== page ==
To the unfortunate souls that have been following this site from the very beginning, hold onto your asses because this is going to shock your bottom clean off you: I’m currently happy with T-Mobile‘s service! To those of you that are new to site, let me explain why this is such a shock. I’ve been with T-Mobile for over two years now, when it was still known as VoiceStream, here in the northeast of the US – I had been using them up here when they were OmniPoint, but I didn’t own that account, so I can’t take credit for it. Anyway, I started this run with T-Mobile with a Nokia 8290. Coverage in those days was very spotty, particularly if you left the routes that the Interstate follow – most carriers seem to use the Interstates and use them as tower deployment routes, back filling coverage into the countryside as money allows. This is where the adventure begins.
For the first 12 months of service with T-Mobile, coverage was mediocre at best – I didn’t use my phone very much, so I didn’t care all that much. After all, the most important feature to a cell phone is VoiceMail, particularly when work comes calling. As my one year contract finished, I decided to stay with T-Mobile – they offered the cool SIM swapping technology of GSM, which no one else had at the time, and even at their current “ok” signal strength they were much, much better than Sprint. I’m personally convinced that Sprint uses their RF signal indicators as a screen saver, because I would have full coverage and all of my signal bars lit up and I would still get disconnected from a call – they truly sucked.
Some time during the first quarter of my second year, T-Mobile turned on a new tower – or something – because my 8290 suddenly glowed with RF signal. If you listened to is closely, you could hear it purring, it was so happy and drunk with coverage. For eight months this lasted, until one day, the signal dropped off to a level below where it was during my first year. This was both at my home and at my office – they are 32 miles apart, so it was a bigger problem than they let on. When I called T-Mobile, they blamed my phone, my not “power-cycling” it enough, my house, my wireless network, sun spots, and solar flares. They refused to admit that there was a problem with any of the towers in Connecticut. And so I waited. The truth is that T-Mobile in Germany wants to be rid of the US branch of T-Mobile, since it’s never made money. Consequently, they seem to go through six to eight month cycles where they try to look really good for potential buyers (Cingular or AT&T) or they cut back their equipment and signal to save money, screwing their customers. This is all speculation of course, but it makes sense, given the rumors around the industry.
About two weeks ago, AT&T turned on their wireless signal by my office. Just like every other AT&T GSM signal that I’ve seen in CT – by my house and up north in Hartford – if you stuck your thumb in the air, you’d get two bars on it. AT&T just simply has great coverage, either because they have no one on the networks or because they have better equipment, I don’t know, but it’s a great thing. Well, almost a great thing. In my office at work, since the T-Mobile coverage was so absent, my Samsung S105 would lose the T-Mobile signal and start to “roam”. When it found the AT&T signal, it would try to register on their network and fail – the moral of the story is that I was left without coverage for hours at a time, because the phone would get stuck in this “I’m unwanted by AT&T” state.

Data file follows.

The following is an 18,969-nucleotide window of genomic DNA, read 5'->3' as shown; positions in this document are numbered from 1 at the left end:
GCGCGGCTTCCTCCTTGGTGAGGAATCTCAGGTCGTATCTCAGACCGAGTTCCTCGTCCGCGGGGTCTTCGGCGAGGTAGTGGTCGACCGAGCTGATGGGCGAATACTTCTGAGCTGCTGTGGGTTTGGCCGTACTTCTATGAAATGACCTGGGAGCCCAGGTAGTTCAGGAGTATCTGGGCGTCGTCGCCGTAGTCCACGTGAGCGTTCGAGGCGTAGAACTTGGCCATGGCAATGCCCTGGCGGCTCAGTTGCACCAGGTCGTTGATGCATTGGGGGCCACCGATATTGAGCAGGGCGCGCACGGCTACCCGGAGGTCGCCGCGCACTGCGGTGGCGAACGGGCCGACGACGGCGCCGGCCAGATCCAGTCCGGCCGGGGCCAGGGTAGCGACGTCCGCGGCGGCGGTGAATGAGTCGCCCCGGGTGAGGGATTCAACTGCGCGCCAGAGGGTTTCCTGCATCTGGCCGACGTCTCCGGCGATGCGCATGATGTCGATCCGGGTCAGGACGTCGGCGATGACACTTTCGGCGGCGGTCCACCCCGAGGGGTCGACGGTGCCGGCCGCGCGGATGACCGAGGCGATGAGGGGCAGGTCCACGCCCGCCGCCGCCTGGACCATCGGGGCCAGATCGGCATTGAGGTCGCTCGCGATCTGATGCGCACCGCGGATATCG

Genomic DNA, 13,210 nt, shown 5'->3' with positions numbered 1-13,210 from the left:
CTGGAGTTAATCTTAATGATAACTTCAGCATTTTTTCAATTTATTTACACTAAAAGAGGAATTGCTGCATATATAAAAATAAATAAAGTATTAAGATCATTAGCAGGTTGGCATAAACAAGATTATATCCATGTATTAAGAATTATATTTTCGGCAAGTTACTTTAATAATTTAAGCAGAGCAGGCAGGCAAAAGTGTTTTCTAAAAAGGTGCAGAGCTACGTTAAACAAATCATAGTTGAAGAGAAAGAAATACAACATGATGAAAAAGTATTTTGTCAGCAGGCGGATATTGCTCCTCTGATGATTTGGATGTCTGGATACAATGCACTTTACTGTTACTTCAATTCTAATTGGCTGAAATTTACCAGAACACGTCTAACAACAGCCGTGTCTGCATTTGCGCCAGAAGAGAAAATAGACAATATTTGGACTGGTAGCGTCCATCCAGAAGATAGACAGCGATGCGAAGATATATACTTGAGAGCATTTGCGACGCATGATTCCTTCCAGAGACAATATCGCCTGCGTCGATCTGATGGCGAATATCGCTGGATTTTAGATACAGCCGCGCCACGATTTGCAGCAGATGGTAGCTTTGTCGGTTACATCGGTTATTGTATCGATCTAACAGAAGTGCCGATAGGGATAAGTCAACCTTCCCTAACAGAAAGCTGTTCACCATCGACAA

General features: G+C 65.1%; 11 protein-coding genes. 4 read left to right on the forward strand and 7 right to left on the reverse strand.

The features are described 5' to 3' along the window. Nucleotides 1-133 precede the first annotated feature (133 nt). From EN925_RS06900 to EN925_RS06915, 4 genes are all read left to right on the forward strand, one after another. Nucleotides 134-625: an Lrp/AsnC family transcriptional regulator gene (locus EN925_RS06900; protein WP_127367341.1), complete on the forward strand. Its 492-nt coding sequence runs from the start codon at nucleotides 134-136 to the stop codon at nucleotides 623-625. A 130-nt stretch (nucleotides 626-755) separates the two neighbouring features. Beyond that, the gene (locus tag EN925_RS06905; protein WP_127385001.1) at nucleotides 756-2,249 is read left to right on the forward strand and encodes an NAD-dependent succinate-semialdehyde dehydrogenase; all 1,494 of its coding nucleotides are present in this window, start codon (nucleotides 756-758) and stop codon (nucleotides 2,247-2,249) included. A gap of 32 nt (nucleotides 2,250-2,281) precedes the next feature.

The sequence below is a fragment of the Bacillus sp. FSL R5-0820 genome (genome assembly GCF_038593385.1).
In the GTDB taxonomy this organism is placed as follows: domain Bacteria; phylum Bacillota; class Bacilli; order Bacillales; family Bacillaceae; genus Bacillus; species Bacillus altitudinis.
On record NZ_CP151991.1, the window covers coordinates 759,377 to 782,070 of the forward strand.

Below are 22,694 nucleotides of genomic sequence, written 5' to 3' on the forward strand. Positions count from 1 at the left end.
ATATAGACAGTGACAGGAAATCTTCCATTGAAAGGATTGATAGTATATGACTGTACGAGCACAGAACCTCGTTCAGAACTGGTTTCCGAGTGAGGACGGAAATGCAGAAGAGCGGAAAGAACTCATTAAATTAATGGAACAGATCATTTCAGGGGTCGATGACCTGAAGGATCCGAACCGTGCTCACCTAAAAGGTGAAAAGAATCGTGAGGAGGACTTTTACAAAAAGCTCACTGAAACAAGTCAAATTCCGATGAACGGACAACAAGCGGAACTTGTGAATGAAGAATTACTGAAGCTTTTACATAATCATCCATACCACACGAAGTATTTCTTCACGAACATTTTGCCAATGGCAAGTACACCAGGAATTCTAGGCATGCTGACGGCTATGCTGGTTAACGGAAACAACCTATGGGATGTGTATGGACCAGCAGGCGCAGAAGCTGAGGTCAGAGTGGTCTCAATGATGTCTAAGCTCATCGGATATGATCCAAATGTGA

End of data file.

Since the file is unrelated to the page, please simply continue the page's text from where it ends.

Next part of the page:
I called T-Mobile to complain because this time I had them by the short and curlies. After all, the S105 is a phone that they recommend and actively promote as their top of the line – the fact that it can’t be set to “manual” and told to only use T-Mobile towers is a design flaw, but it’s still a flaw. I’m also a decent plan with T-Mobile, so they should think of me as an above average phone user, spending about $60-80 a month on service. I even told them that I “power-cycle” often now; this is the same thing I tell computer tech support now: I rebooted already. I was also told that T-Mobile doesn’t guarantee coverage in buildings – this made me laugh because Verizon actively states that their coverage is so good that you don’t have to go outside to talk on your cell phone anymore, and here comes T-Mobile: “We can’t promise you that you can talk indoors.” Rather than fight about the merits of such a policy, I told him that “If it’s the building why does AT&T’s signal come through OK? You guys both use the 1900 band of GSM, so it can’t be the building.” This was met with “Oh. Yeah.” I had a bulletproof case this time out. The CSR, after I crushed all of his “We don’t have a problem” protests, finally took a look in his maintenance system and told me that there had been a number of complaints in my area and that they were aware of the problem – they were sending out engineers to address, but had no ETA on a completion date.
Yesterday, I noticed that I had a full six out of six bars of RF coverage in my office, ending almost nine months of troubleshooting T-Mobile in Stamford, CT. At least until T-Mobile decides to save cash again and cut the signal strength… I’ll just enjoy it while it lasts!
I almost spiked the phone into the ground with glee.